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Theatre for Fri., Nov. 16
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    Theatre

    Doubt: A Parable

    John Patrick Shanley's award-winning drama is set against the backdrop of 1960s America, wherein a progressive young priest’s conduct at a Bronx Catholic school comes under question by one of the Sisters, whose beliefs are deeply rooted in a stern and unquestionable tradition. With Joel Gross, Brooke Culbertson, April Patterson, and Babs George, directed by Rick Roemer for City Theatre. Note: No show on Thanksgiving.
    Through Nov. 25. Thu.-Sat., 8pm; Sun., 3pm. $10-25.  
  • Arts

    Theatre

    Men on Boats

    Huzzah! St. Ed's has the Rude Mechs' amazing Shawn Sides directing this Jaclyn Backhaus historical adventure about an 1869 expedition, when a one-armed captain and a crew of insane yet loyal volunteers set out to chart the course of the Colorado River.
    Through Nov. 18. Thu.-Sat., 7:30pm; Sun., 2pm. $10-25.  
  • Arts

    Theatre

    Potted Potter

    Austin's a stop for this travelling show, in which two fellows named Dan Clarkson and Jeff Turner take the Paramount stage and condense all seven Harry Potter books (and a game of Quidditch) into 70 minutes – you know, kind of like those popular Reduced Shakespeare gigs? But these guys are all J/K with J.K., sort of thing. "Even if you don’t know the difference between a horcrux and a Hufflepuff, Potted Potter will make you roar with laughter," allegedly.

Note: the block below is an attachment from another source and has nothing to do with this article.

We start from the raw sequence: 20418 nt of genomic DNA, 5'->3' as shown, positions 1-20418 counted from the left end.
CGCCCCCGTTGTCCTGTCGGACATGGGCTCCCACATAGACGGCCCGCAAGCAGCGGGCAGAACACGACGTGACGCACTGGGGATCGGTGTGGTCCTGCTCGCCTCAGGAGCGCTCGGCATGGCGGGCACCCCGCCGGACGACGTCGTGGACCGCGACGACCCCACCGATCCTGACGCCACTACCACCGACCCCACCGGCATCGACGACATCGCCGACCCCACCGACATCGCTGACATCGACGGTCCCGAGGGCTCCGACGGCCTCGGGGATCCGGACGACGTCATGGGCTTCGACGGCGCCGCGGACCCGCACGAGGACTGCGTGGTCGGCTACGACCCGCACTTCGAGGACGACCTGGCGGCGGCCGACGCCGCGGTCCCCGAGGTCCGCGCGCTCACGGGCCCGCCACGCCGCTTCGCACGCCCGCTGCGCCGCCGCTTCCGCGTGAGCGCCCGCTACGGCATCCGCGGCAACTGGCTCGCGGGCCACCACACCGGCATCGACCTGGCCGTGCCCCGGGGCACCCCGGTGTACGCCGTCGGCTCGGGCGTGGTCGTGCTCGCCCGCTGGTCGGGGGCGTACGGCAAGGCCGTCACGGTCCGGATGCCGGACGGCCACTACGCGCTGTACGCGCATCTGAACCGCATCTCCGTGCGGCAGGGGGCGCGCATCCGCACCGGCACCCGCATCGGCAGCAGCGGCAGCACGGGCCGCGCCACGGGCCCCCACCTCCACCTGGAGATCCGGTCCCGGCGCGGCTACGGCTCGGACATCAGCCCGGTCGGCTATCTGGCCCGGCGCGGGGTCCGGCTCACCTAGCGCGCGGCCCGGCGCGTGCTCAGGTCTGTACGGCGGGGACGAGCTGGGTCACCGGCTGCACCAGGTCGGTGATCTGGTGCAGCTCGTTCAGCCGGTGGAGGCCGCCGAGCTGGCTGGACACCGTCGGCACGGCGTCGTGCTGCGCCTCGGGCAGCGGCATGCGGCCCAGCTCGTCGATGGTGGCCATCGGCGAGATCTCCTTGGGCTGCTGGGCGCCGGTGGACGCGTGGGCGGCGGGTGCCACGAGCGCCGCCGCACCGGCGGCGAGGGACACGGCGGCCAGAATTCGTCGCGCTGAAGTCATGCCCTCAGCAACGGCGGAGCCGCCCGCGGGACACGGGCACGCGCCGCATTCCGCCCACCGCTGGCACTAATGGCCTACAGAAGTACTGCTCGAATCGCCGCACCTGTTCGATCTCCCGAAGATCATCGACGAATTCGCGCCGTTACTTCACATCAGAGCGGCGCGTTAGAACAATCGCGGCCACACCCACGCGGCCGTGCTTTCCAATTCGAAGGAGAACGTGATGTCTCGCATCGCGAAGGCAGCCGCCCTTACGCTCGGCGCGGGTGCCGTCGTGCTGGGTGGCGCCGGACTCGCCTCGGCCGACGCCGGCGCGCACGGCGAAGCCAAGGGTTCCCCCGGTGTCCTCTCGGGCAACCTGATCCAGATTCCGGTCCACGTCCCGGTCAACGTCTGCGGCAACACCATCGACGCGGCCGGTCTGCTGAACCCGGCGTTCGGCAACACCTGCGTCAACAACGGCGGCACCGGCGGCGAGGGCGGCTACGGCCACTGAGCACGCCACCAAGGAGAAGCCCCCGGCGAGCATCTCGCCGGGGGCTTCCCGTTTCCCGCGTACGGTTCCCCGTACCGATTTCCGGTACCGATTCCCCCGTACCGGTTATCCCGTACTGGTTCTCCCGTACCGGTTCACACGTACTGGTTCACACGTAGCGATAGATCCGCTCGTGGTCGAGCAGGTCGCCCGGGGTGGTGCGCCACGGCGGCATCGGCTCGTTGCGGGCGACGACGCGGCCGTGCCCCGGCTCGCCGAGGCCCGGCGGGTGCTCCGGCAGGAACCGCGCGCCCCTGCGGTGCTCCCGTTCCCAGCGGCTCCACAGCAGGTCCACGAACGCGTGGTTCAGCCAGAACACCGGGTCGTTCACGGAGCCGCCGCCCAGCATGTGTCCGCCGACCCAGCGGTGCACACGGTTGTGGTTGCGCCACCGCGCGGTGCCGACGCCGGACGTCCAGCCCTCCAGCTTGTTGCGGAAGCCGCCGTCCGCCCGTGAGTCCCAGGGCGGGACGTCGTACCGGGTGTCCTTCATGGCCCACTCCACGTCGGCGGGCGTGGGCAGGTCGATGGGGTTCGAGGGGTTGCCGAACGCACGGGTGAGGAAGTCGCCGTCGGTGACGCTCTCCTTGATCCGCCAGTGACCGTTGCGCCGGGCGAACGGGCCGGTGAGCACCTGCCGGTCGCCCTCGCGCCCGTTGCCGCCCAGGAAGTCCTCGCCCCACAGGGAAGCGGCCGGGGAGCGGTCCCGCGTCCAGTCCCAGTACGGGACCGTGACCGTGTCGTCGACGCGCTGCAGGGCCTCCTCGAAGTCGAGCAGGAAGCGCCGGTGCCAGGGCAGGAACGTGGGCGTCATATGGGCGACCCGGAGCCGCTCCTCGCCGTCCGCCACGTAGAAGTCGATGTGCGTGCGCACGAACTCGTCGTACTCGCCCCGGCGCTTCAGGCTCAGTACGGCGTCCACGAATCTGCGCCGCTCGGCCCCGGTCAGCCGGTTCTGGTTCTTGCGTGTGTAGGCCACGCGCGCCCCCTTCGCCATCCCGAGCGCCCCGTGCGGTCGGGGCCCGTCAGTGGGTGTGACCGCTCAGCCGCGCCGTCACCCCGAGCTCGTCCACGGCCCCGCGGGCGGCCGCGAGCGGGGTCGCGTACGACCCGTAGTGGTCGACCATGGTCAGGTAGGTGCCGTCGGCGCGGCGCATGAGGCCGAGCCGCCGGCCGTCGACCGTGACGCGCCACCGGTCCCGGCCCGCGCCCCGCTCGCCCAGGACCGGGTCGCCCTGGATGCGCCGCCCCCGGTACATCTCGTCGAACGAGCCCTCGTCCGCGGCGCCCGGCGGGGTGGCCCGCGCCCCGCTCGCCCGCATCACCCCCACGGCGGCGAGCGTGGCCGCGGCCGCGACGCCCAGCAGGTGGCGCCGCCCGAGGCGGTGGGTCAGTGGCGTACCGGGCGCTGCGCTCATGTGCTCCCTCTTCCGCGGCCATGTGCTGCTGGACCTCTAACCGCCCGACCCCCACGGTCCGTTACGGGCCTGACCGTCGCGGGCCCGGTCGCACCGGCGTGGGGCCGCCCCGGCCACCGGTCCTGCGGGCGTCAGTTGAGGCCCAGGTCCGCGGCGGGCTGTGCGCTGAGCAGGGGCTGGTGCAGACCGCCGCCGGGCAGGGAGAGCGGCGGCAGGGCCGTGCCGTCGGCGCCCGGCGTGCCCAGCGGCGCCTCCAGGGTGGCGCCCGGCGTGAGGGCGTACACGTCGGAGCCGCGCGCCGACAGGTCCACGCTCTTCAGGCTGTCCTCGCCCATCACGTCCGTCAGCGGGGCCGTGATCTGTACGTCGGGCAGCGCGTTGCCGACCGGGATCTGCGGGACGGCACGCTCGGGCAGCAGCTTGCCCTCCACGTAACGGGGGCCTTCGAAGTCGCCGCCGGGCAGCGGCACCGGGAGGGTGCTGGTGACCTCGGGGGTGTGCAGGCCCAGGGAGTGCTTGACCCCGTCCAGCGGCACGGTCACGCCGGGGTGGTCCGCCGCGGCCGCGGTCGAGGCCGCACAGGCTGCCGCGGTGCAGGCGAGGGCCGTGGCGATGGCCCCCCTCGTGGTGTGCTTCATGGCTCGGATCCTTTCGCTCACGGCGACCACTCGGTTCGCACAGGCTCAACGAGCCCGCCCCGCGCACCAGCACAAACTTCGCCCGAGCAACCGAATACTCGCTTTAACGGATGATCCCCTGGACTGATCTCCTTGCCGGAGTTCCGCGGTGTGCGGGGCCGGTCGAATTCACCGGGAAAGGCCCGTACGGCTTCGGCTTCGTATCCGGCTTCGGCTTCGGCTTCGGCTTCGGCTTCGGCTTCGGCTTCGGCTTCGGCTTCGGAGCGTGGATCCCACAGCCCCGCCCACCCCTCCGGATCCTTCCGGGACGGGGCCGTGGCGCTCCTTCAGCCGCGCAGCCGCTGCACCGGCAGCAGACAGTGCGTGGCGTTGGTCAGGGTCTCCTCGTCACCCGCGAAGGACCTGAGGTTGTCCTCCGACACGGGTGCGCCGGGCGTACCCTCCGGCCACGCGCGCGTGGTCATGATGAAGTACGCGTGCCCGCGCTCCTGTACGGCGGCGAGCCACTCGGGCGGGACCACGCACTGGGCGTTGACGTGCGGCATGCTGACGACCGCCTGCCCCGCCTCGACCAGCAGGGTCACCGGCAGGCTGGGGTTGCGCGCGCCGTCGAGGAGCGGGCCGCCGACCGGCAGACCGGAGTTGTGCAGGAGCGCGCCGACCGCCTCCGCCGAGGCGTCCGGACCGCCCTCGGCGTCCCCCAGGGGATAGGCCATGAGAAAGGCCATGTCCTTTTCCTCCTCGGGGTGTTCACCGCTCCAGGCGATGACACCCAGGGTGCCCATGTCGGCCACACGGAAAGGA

Nov. 13-18. Tue.-Fri., 7:30pm; Sat., 2, 5, & 8pm; Sun., 2pm.. $39-99.  
  • Arts

    Theatre

    The Hunchback Variations and An Apology by Doctor John Faustus

    One of our favorite playwrights, because his works are so smart and odd and literary and (often) hilarious, is Mickle Maher. He wrote Capital T’s award-winning hits Song About Himself, The Strangerer, There Is a Happiness That Morning Is, and Spirits to Enforce. Now here's Mark Pickell directing Ken Webster and Robert Fisher in two of the man's shorter plays – we get to see both performances in one fine show, yes – and we're so fucking stoked about this. Especially because we want to know what happens, what the brilliant Maher thinks would happen, when "noted composer Beethoven and noted hunchback Quasimodo embark on creating an impossible sound."
    Through Nov. 17. Thu.-Sat., 8pm. $20-30.  
  • Arts

    Theatre

    The Merchant of Venice

    This Shakespeare classic, sadly on-topic as ever, tackles the problems of anti-Semitism, misogyny, and homophobia in society. Directed by Adam L. Sussman for UT's department of theatre and dance.
    Through Dec. 2. See website for times. $15-26.  

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